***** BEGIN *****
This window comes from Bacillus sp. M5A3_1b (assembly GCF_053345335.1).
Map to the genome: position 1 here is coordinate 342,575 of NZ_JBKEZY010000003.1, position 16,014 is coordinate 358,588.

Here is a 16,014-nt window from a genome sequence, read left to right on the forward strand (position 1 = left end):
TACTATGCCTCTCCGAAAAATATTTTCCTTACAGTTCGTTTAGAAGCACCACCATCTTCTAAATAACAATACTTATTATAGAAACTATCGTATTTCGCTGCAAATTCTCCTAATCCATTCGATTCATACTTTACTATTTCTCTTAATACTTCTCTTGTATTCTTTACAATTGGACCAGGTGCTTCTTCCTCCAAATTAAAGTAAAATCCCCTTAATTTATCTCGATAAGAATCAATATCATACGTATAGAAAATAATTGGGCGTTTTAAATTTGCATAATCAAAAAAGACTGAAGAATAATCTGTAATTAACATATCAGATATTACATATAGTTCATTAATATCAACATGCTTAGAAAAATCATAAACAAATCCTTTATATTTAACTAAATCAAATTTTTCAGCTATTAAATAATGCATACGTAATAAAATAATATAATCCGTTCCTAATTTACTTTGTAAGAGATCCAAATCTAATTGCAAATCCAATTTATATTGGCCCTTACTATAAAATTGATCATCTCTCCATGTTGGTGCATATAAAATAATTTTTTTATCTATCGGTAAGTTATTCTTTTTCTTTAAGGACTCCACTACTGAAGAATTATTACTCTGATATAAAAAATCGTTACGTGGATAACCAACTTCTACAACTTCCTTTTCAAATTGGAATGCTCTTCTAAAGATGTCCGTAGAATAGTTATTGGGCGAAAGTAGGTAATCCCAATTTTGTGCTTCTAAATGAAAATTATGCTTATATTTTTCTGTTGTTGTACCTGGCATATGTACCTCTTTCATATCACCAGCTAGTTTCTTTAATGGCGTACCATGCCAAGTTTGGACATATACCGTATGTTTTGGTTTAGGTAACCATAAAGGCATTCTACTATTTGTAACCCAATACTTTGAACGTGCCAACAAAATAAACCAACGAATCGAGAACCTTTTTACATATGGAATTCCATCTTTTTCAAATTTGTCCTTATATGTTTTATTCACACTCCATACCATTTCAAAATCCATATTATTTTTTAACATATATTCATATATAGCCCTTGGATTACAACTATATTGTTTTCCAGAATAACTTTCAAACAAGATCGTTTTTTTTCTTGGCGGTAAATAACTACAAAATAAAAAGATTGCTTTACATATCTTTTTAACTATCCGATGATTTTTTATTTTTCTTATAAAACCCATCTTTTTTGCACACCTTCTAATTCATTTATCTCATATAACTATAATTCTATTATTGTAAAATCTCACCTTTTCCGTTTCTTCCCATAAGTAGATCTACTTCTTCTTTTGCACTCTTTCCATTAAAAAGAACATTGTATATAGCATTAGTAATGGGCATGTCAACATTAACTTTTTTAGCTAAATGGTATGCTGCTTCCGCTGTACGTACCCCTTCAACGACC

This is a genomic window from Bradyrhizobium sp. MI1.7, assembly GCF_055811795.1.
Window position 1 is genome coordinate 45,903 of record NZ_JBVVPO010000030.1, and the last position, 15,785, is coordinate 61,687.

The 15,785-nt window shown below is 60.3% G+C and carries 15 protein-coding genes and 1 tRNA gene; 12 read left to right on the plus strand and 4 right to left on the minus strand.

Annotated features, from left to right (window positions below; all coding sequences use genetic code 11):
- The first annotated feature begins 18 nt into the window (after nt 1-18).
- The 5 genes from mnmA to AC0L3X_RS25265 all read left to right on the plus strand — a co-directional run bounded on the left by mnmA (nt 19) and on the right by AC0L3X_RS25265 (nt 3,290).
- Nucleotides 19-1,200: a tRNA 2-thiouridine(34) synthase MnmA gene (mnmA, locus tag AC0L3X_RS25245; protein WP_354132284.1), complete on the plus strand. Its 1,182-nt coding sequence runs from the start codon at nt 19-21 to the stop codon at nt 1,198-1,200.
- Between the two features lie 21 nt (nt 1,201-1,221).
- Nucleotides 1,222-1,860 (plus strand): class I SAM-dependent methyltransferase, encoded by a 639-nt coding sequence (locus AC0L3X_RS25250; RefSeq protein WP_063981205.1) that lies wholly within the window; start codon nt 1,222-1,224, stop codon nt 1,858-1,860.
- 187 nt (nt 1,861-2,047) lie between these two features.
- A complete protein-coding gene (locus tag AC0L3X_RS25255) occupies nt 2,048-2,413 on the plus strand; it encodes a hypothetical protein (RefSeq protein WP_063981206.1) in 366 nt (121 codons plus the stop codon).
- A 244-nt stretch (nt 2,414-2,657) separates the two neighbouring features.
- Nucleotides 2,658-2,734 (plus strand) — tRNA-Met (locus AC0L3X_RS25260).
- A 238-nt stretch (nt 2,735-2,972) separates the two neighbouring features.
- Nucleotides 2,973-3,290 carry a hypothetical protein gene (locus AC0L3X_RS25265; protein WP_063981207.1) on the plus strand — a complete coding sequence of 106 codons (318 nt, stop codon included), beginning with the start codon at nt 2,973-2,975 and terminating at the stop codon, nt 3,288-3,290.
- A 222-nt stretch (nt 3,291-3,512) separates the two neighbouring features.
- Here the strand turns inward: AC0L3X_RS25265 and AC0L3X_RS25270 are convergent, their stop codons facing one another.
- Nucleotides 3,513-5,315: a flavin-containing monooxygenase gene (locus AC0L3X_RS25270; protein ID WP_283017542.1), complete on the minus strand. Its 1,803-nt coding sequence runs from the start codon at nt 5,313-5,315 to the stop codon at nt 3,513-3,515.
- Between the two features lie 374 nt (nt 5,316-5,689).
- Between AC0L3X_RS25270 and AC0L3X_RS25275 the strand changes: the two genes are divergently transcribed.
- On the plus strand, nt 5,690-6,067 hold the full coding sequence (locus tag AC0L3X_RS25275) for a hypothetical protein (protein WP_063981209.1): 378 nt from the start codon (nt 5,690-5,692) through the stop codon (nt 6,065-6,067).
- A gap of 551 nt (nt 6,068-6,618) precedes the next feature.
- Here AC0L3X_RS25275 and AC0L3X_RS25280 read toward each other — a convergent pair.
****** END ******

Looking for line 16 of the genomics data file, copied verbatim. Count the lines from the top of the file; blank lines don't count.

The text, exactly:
- A 244-nt stretch (nt 2,414-2,657) separates the two neighbouring features.